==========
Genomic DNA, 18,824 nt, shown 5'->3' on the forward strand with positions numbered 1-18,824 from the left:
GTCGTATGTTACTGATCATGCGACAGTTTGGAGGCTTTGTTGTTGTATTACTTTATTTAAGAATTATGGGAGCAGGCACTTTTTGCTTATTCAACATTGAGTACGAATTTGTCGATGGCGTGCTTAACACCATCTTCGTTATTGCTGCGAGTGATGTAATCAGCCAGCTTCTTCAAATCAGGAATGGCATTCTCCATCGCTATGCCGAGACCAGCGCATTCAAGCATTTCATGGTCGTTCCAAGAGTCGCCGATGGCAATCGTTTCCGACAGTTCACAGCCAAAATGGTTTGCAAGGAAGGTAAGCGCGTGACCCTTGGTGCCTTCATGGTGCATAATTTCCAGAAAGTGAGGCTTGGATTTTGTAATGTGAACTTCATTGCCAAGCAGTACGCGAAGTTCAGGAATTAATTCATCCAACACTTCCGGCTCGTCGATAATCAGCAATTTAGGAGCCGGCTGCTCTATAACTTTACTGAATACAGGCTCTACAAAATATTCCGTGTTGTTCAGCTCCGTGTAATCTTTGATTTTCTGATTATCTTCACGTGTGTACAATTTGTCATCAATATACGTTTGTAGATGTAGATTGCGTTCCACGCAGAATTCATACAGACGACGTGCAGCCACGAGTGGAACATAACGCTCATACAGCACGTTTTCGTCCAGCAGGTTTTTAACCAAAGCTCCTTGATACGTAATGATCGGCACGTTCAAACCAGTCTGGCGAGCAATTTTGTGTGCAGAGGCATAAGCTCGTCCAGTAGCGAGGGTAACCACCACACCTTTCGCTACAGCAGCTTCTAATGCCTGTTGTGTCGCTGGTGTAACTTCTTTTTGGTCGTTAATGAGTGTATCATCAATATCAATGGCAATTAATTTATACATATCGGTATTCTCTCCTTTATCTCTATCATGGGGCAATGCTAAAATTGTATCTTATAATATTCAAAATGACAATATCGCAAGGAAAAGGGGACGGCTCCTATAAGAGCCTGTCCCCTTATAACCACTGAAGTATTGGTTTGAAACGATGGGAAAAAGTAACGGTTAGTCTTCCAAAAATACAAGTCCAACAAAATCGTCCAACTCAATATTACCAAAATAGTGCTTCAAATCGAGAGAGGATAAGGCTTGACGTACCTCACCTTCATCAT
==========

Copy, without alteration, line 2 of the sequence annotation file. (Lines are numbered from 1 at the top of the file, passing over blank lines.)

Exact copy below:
GTCGTATGTTACTGATCATGCGACAGTTTGGAGGCTTTGTTGTTGTATTACTTTATTTAAGAATTATGGGAGCAGGCACTTTTTGCTTATTCAACATTGAGTACGAATTTGTCGATGGCGTGCTTAACACCATCTTCGTTATTGCTGCGAGTGATGTAATCAGCCAGCTTCTTCAAATCAGGAATGGCATTCTCCATCGCTATGCCGAGACCAGCGCATTCAAGCATTTCATGGTCGTTCCAAGAGTCGCCGATGGCAATCGTTTCCGACAGTTCACAGCCAAAATGGTTTGCAAGGAAGGTAAGCGCGTGACCCTTGGTGCCTTCATGGTGCATAATTTCCAGAAAGTGAGGCTTGGATTTTGTAATGTGAACTTCATTGCCAAGCAGTACGCGAAGTTCAGGAATTAATTCATCCAACACTTCCGGCTCGTCGATAATCAGCAATTTAGGAGCCGGCTGCTCTATAACTTTACTGAATACAGGCTCTACAAAATATTCCGTGTTGTTCAGCTCCGTGTAATCTTTGATTTTCTGATTATCTTCACGTGTGTACAATTTGTCATCAATATACGTTTGTAGATGTAGATTGCGTTCCACGCAGAATTCATACAGACGACGTGCAGCCACGAGTGGAACATAACGCTCATACAGCACGTTTTCGTCCAGCAGGTTTTTAACCAAAGCTCCTTGATACGTAATGATCGGCACGTTCAAACCAGTCTGGCGAGCAATTTTGTGTGCAGAGGCATAAGCTCGTCCAGTAGCGAGGGTAACCACCACACCTTTCGCTACAGCAGCTTCTAATGCCTGTTGTGTCGCTGGTGTAACTTCTTTTTGGTCGTTAATGAGTGTATCATCAATATCAATGGCAATTAATTTATACATATCGGTATTCTCTCCTTTATCTCTATCATGGGGCAATGCTAAAATTGTATCTTATAATATTCAAAATGACAATATCGCAAGGAAAAGGGGACGGCTCCTATAAGAGCCTGTCCCCTTATAACCACTGAAGTATTGGTTTGAAACGATGGGAAAAAGTAACGGTTAGTCTTCCAAAAATACAAGTCCAACAAAATCGTCCAACTCAATATTACCAAAATAGTGCTTCAAATCGAGAGAGGATAAGGCTTGACGTACCTCACCTTCATCAT